The common theme of the upcoming offseasons for the Cincinnati Bengals will be trying to retain as many foundational pieces as possible after quarterback Joe Burrow’s contract extension, and what route they will go in Round 1 while picking near the end.
It’s probably the hardest thing to predict what blue-chip players will actually still be around near the end of the first round. Earlier in the NFL Mock Draft process, it seemed one of the many talented cornerback prospects would fall right in to Cincinnati’s waiting hands. Possibly even a quality offensive tackle prospect that could give them a long-term solution at the position.
In recent mocks, however, the run on those positions is going earlier and earlier. This opens up the question, what will the Bengals do if all these players are already gone?
ESPN’s Todd McShay put out his first mock draft of the offseason, giving an alternate route for the Bengals in this very scenario.
Dalton Kincaid: Tight end, Utah
I wouldn’t count out an offensive lineman here, but think about how a standout tight end could elevate this offense to another level. Joe Burrow threw only 92 passes to tight ends in 2022, sixth fewest in the league, and now Hayden Hurst is off to free agency. Cincinnati could really use a top-tier pass-catcher there to open things up more on the outside for the Bengals’ trio of wideouts, provide a security blanket for Burrow over the middle and stretch the seam for chunk plays. With a big 6-foot-4, 240-pound frame, Kincaid is coming off two straight seasons with 500-plus yards and eight TDs.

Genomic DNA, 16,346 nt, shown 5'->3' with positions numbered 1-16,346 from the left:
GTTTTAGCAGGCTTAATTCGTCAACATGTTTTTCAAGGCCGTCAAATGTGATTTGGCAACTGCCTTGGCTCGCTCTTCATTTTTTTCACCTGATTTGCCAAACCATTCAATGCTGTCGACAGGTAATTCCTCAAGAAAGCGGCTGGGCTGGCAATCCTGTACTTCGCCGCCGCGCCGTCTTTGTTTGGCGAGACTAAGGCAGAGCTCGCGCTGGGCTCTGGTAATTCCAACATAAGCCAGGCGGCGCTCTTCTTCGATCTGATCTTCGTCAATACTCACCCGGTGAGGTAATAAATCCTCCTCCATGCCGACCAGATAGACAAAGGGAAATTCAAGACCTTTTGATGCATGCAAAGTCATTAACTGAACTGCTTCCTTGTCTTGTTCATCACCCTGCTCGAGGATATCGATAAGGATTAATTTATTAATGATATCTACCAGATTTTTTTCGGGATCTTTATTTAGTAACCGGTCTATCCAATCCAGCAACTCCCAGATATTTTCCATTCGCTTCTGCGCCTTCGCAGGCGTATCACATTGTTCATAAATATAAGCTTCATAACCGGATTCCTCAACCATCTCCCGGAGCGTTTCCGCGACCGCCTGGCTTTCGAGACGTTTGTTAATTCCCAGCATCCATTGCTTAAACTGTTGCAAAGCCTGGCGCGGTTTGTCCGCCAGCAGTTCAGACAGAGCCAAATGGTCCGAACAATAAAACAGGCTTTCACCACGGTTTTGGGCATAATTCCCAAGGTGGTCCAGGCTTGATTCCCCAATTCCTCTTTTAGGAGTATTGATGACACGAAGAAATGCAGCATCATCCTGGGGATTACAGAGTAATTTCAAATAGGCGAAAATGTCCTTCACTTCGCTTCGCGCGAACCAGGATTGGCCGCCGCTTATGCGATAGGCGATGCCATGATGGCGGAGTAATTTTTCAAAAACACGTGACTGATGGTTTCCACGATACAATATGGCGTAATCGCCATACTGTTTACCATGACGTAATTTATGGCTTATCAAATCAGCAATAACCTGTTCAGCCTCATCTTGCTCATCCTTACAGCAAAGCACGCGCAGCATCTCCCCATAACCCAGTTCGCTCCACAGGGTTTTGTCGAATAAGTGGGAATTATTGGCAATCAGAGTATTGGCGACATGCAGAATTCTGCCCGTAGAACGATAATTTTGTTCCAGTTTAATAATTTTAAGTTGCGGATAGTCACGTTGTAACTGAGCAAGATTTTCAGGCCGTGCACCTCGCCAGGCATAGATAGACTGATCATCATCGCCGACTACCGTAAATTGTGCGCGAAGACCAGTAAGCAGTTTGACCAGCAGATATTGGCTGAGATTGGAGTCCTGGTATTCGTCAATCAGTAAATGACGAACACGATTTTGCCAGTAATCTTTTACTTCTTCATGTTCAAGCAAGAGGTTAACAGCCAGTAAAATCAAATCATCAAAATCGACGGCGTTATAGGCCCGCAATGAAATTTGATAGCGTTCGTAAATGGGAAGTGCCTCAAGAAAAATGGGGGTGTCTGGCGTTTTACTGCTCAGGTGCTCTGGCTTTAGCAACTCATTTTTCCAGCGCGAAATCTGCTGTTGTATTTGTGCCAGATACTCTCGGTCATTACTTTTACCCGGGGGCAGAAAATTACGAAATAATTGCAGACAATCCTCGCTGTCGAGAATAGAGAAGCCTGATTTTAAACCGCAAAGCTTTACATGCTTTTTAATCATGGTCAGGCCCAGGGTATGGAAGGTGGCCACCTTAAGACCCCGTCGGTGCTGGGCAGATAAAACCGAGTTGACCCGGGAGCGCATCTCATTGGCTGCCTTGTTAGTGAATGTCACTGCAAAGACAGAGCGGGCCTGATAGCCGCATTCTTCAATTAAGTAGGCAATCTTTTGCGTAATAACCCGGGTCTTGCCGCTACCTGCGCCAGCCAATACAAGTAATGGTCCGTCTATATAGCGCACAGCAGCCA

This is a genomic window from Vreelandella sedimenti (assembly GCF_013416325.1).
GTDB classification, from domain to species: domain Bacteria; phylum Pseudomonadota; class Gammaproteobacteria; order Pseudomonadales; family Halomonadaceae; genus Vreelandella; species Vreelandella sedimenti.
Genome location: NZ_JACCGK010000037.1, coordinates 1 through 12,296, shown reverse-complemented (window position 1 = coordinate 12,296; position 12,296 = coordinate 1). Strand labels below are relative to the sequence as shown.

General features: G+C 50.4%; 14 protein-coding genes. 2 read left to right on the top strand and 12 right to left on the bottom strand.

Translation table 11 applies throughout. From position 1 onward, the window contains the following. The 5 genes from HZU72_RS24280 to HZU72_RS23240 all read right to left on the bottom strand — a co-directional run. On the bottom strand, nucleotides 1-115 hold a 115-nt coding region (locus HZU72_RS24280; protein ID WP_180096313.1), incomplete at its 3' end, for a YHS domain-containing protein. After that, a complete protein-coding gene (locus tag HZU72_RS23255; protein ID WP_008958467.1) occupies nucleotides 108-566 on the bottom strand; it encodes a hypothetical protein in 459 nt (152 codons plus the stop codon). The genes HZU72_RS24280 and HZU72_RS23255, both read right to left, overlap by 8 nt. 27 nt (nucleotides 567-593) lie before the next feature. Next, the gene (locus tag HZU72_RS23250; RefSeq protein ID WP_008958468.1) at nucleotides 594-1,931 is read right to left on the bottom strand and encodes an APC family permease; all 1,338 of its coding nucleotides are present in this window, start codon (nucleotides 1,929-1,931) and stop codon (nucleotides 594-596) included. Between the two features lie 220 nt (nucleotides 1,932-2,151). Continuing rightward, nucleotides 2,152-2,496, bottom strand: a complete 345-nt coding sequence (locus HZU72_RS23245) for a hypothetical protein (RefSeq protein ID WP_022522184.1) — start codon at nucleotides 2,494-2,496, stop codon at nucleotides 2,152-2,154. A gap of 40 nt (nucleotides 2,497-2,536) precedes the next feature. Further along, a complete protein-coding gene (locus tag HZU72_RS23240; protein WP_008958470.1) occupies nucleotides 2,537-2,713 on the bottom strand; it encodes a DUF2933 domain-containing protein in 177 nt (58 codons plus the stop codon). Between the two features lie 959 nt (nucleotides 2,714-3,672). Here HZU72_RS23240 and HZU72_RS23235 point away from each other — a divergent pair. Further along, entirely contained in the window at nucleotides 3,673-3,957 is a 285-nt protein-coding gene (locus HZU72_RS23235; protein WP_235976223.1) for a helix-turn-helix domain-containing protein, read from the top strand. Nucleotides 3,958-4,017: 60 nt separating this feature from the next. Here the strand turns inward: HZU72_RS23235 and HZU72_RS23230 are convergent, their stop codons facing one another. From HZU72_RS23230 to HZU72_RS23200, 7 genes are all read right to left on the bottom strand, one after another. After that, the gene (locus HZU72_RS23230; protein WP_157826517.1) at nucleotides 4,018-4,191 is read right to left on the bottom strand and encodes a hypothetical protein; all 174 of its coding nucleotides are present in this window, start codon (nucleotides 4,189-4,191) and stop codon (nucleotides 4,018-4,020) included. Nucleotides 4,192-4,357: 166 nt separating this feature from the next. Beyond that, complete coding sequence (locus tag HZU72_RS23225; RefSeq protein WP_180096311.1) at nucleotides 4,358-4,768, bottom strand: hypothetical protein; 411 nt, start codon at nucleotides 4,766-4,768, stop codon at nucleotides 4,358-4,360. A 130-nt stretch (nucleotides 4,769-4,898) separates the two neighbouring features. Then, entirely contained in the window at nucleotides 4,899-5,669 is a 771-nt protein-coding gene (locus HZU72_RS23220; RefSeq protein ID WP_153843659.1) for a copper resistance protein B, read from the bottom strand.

Many Bengals fans would love Michael Mayer out of Notre Dame if the team were to take a tight end, but he went in the teens to the Green Bay Packers. While Mayer is the ideal tight end prospect, Kincaid provides a high ceiling.
Right out of Utah, Kincaid is a player you can line up out wide from the offensive line and win some routes as a mismatch. He is far from a complete tight end, though. He’s still learning the position after only playing a single season in high school. His basketball background helped ease the transition as a pass catcher. He learned to run an amazing array of routes at Utah, and he has natural hands that will serve him well.
The issues early on will be Kincaid’s lack of ability to play in-line as a blocker, and you likely can’t even line him up there as he struggles with defenders throwing him off his route. These are mostly fixable issues as he can add some muscle to his frame, but it makes him a situational player his rookie year rather than a plug-and-play.
Some might view this as a luxury pick, but the reality is the Bengals will have to find a long-term solution for a receiver who can be Burrow’s safety blanket over the middle. Tyler Boyd only has one year remaining on his contract, and if the team is focused on paying Tee Higgins and Ja’Marr Chase the next few offseasons along with Burrow, Boyd may be looking to get paid somewhere that can fit him in.
Hayden Hurst will also come to mind. This pick doesn’t exclude Cincinnati from re-signing Hurst or vice versa. Much for the same reasons as Boyd, Hurst has set himself up to be paid a bit more than a low-risk signing. If he puts together another solid season (and can avoid injuries) he may play himself out of the Bengals’ pay range.
All of this is to say, Cincinnati may need to get creative in how they continue to feed weapons to Burrow that are not only talented but affordable. Kincaid will come into a situation he likely won’t be relied on during his rookie season, so he can develop a little before trying to fill those huge shoes that will potentially be left behind.
Plus, imagine how dangerous this offense could be with a player like Kincaid consistently getting one-on-ones inside for Burrow.